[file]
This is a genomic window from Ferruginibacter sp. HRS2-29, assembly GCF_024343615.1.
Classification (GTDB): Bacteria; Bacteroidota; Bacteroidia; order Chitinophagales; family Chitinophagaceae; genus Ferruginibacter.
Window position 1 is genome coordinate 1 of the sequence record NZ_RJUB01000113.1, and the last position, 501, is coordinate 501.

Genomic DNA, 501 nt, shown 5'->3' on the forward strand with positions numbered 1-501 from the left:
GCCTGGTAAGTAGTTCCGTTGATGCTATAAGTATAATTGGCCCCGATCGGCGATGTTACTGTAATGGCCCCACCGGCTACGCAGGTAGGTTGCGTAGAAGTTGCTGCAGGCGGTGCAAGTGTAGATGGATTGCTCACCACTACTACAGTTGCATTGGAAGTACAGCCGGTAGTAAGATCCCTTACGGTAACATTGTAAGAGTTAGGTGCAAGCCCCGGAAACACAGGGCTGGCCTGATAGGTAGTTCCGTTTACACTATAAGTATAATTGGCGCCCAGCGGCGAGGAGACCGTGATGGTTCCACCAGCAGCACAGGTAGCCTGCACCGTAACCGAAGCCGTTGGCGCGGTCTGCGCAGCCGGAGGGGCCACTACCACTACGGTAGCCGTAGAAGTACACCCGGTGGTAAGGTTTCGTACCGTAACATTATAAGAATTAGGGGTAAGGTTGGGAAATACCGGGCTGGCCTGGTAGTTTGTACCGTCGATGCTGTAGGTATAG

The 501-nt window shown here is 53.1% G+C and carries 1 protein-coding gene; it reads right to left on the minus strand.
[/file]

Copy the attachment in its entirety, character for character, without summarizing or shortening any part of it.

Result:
This is a genomic window from Ferruginibacter sp. HRS2-29, assembly GCF_024343615.1.
Classification (GTDB): Bacteria; Bacteroidota; Bacteroidia; order Chitinophagales; family Chitinophagaceae; genus Ferruginibacter.
Window position 1 is genome coordinate 1 of the sequence record NZ_RJUB01000113.1, and the last position, 501, is coordinate 501.

Genomic DNA, 501 nt, shown 5'->3' on the forward strand with positions numbered 1-501 from the left:
GCCTGGTAAGTAGTTCCGTTGATGCTATAAGTATAATTGGCCCCGATCGGCGATGTTACTGTAATGGCCCCACCGGCTACGCAGGTAGGTTGCGTAGAAGTTGCTGCAGGCGGTGCAAGTGTAGATGGATTGCTCACCACTACTACAGTTGCATTGGAAGTACAGCCGGTAGTAAGATCCCTTACGGTAACATTGTAAGAGTTAGGTGCAAGCCCCGGAAACACAGGGCTGGCCTGATAGGTAGTTCCGTTTACACTATAAGTATAATTGGCGCCCAGCGGCGAGGAGACCGTGATGGTTCCACCAGCAGCACAGGTAGCCTGCACCGTAACCGAAGCCGTTGGCGCGGTCTGCGCAGCCGGAGGGGCCACTACCACTACGGTAGCCGTAGAAGTACACCCGGTGGTAAGGTTTCGTACCGTAACATTATAAGAATTAGGGGTAAGGTTGGGAAATACCGGGCTGGCCTGGTAGTTTGTACCGTCGATGCTGTAGGTATAG

The 501-nt window shown here is 53.1% G+C and carries 1 protein-coding gene; it reads right to left on the minus strand.